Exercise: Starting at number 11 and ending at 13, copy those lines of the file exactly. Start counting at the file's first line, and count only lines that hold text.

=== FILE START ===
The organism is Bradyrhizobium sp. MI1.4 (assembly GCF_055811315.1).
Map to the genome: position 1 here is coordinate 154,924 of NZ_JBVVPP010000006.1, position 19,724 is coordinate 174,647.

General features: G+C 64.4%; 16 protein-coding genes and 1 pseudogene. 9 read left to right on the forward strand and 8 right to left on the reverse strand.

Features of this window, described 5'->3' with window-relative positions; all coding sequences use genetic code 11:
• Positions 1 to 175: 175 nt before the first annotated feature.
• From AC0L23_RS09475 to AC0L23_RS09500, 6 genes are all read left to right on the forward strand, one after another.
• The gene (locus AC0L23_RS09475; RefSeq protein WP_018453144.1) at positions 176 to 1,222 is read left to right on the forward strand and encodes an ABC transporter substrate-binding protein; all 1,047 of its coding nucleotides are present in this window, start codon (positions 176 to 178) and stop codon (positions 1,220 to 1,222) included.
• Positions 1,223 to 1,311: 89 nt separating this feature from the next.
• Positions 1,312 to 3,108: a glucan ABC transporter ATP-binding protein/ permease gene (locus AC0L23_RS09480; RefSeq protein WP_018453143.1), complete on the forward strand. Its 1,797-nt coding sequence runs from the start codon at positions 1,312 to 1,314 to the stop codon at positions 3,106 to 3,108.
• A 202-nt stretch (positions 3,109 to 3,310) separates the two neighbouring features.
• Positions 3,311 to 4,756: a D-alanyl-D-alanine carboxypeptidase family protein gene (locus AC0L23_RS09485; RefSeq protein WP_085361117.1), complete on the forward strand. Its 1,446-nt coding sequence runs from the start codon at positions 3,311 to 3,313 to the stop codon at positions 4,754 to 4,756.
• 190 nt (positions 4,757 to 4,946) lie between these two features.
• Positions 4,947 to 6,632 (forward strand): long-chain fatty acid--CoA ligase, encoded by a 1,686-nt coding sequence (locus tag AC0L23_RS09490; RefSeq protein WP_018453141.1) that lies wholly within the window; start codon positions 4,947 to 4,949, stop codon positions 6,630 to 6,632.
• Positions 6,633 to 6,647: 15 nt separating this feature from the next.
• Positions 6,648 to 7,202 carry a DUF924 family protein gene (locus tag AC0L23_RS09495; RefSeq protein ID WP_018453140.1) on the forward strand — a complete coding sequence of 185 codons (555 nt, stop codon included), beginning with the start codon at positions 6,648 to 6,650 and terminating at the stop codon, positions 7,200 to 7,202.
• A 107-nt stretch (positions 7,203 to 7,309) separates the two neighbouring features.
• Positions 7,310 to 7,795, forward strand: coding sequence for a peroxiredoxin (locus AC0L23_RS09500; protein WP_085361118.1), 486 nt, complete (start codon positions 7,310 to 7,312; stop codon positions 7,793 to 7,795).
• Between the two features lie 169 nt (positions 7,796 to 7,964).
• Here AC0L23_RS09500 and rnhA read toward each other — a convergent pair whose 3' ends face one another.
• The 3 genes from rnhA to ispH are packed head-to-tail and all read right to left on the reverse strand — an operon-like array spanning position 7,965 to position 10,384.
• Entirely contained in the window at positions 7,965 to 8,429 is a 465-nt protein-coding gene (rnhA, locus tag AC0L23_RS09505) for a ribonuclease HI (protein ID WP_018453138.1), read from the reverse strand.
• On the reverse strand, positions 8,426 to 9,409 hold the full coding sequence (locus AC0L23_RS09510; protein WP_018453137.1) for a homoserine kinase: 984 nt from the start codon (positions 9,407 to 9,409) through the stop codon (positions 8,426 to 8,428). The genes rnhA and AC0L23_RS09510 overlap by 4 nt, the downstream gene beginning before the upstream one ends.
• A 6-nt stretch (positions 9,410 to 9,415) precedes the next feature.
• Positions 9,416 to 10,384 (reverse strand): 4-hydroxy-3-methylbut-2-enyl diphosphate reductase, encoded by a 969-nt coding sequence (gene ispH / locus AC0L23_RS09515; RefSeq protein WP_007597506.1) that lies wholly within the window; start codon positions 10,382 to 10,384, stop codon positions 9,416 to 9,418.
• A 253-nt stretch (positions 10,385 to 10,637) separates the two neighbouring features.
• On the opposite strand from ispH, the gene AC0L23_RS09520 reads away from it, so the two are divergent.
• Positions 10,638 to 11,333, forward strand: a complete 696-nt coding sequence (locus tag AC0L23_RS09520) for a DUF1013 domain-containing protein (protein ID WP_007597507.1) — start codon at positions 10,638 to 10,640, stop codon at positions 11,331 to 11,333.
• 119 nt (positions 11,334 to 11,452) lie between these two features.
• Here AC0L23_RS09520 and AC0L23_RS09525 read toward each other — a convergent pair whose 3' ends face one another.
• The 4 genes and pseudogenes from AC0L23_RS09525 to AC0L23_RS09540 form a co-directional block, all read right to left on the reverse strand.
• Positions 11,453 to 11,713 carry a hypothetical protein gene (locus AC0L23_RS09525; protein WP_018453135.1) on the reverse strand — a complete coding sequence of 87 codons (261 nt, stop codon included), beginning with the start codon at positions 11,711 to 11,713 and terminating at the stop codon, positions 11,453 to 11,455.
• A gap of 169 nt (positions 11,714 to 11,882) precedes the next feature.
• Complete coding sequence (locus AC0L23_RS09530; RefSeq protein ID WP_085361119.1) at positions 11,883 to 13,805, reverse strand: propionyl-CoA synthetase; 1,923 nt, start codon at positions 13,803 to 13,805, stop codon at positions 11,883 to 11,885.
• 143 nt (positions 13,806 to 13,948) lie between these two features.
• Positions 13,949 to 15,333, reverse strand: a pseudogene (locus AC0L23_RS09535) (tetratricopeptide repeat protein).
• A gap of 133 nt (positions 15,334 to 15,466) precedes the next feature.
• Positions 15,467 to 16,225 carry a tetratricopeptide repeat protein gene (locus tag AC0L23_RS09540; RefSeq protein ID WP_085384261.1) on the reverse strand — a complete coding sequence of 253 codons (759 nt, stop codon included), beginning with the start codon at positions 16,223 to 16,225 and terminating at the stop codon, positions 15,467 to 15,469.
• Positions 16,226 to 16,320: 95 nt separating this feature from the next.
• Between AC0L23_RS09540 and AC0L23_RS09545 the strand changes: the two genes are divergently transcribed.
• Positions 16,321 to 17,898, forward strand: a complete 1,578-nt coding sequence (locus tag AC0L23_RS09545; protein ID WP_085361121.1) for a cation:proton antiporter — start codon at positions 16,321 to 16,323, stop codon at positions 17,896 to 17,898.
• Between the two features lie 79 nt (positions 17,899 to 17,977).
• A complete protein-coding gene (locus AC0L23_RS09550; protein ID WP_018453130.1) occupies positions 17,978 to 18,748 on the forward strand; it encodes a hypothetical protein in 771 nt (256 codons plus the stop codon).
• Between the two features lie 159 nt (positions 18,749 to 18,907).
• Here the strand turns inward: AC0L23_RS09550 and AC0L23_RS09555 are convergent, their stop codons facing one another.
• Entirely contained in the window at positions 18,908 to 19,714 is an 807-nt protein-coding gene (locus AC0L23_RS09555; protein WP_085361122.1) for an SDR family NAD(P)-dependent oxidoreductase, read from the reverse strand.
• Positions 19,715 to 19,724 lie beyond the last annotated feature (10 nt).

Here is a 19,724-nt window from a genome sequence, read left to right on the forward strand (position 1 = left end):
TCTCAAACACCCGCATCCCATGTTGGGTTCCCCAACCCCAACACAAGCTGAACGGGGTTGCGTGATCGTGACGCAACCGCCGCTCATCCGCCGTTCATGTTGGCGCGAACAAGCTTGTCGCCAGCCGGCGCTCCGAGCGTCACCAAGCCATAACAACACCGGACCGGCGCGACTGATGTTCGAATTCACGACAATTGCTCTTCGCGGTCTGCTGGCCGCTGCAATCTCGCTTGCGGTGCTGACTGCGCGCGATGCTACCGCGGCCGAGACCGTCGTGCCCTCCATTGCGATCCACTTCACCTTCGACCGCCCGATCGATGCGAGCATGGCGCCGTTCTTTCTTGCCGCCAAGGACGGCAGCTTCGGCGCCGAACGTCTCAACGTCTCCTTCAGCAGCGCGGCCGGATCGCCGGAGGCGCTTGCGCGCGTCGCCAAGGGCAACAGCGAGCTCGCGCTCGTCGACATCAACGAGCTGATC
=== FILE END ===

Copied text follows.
• Positions 3,311 to 4,756: a D-alanyl-D-alanine carboxypeptidase family protein gene (locus AC0L23_RS09485; RefSeq protein WP_085361117.1), complete on the forward strand. Its 1,446-nt coding sequence runs from the start codon at positions 3,311 to 3,313 to the stop codon at positions 4,754 to 4,756.
• 190 nt (positions 4,757 to 4,946) lie between these two features.
• Positions 4,947 to 6,632 (forward strand): long-chain fatty acid--CoA ligase, encoded by a 1,686-nt coding sequence (locus tag AC0L23_RS09490; RefSeq protein WP_018453141.1) that lies wholly within the window; start codon positions 4,947 to 4,949, stop codon positions 6,630 to 6,632.